Research Handbook on the Future of Work and Employment Relations
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Research Handbook on the Future of Work and Employment Relations

Edited by Keith Townsend and Adrian Wilkinson

The broad field of employment relations is diverse and complex and is under constant development and reinvention. This Research Handbook discusses fundamental theories and approaches to work and employment relations, and their connection to broader political and societal changes occurring throughout the world. It provides comprehensive coverage of work and employment relations theory and practice.
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Chapter 14: Governance, Finance and Employment Relations

Geoffrey Wood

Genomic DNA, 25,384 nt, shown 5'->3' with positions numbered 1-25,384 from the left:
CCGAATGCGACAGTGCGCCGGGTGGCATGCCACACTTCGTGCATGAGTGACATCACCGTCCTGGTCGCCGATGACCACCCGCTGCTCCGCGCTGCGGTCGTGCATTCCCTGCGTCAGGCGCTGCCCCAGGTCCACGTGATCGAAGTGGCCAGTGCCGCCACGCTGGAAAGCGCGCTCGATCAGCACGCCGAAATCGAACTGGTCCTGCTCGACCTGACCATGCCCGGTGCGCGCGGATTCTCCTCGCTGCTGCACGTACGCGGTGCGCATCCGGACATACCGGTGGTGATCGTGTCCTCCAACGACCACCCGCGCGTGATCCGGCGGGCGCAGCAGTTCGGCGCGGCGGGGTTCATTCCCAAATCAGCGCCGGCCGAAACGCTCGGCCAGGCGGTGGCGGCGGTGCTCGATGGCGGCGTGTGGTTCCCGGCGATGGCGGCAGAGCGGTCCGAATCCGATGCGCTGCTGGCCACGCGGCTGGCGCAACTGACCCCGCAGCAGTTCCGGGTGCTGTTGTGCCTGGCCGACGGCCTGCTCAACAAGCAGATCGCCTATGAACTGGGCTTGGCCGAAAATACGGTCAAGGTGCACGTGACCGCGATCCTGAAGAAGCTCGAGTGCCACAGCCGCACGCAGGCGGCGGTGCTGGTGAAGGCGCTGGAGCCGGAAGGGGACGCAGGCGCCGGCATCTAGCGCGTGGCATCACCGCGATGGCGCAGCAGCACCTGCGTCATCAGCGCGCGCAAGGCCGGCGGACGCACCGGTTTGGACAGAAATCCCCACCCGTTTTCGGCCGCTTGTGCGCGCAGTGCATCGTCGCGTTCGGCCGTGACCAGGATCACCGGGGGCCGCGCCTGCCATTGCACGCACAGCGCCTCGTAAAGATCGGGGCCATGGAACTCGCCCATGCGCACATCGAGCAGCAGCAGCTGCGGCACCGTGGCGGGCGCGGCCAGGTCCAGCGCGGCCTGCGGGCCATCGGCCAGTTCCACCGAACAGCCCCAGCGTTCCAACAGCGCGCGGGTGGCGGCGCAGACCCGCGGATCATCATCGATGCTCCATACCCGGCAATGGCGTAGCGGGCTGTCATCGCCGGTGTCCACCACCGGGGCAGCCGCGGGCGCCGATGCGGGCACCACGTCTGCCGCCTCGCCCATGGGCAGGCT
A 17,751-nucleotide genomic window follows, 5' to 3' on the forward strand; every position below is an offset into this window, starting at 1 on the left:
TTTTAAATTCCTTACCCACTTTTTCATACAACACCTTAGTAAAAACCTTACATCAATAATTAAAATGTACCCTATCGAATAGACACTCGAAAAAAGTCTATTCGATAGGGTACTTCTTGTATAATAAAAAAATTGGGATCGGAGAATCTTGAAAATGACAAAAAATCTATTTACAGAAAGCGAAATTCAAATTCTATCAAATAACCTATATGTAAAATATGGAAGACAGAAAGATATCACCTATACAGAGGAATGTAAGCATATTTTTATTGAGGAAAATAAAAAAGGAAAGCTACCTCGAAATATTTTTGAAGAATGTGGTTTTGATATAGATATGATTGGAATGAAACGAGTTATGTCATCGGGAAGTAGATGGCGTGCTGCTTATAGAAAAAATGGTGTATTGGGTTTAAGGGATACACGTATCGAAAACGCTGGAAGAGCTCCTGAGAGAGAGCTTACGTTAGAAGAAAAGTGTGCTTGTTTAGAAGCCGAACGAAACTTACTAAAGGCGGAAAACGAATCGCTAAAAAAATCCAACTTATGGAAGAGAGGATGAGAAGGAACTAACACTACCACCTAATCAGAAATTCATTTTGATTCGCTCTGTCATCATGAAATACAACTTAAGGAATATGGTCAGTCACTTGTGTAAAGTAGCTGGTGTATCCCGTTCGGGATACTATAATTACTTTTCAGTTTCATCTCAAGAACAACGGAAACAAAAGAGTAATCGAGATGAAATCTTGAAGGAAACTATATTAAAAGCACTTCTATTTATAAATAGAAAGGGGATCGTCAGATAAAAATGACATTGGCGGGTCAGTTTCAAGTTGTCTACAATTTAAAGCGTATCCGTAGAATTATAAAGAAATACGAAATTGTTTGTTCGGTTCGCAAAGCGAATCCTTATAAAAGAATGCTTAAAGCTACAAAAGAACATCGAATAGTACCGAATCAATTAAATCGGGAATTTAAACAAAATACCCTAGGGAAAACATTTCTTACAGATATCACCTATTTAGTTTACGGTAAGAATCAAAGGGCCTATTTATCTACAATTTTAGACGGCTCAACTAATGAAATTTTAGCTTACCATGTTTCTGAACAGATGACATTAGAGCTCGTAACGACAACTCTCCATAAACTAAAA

Geoffrey Wood INTRODUCTION This chapter provides an introduction to different ways of conceptualizing the employment relationship from an institutionalist starting point. Such approaches assume that employment relations will assume similar features in specific contexts: however, what defines context, and the manner in which relations evolve over time are the subject of intense debate. After an assessment of convergence accounts, this chapter reviews rational hierarchical accounts, an approach that is dominant within the institutionalist economics and finance literature, and more relationship-orientated accounts from a more heterodox socio-economic starting point. This is followed by a review of more recent accounts that explore institutional diversity and change. In each case, the specific implications for understanding employment relations are evaluated. CONVERGENCE APPROACHES Both within and beyond the field of industrial relations, there have been numerous predictions of convergence in rules and practice governing work and employment relations. A common strand in the undeniably diverse literature on globalization suggested that firms will naturally drift to adopting similar practices, owing to increases in global trade – and competition – and homogenization of markets and consumer taste (Hansmann and Kraakman, 2004). Meanwhile, during the heyday of neoliberalism, its proponents argued that countries will naturally converge onto a heavily deregulated model, characterized by highly competitive labour markets (Hansmann and Kraakman, 2004). In turn, these governance changes will enable firms to make the most efficient and economical usage of labour; meanwhile in perfectly operating labour markets, individuals will be incentivized to independently obtain the skills most valued by companies. Being a...

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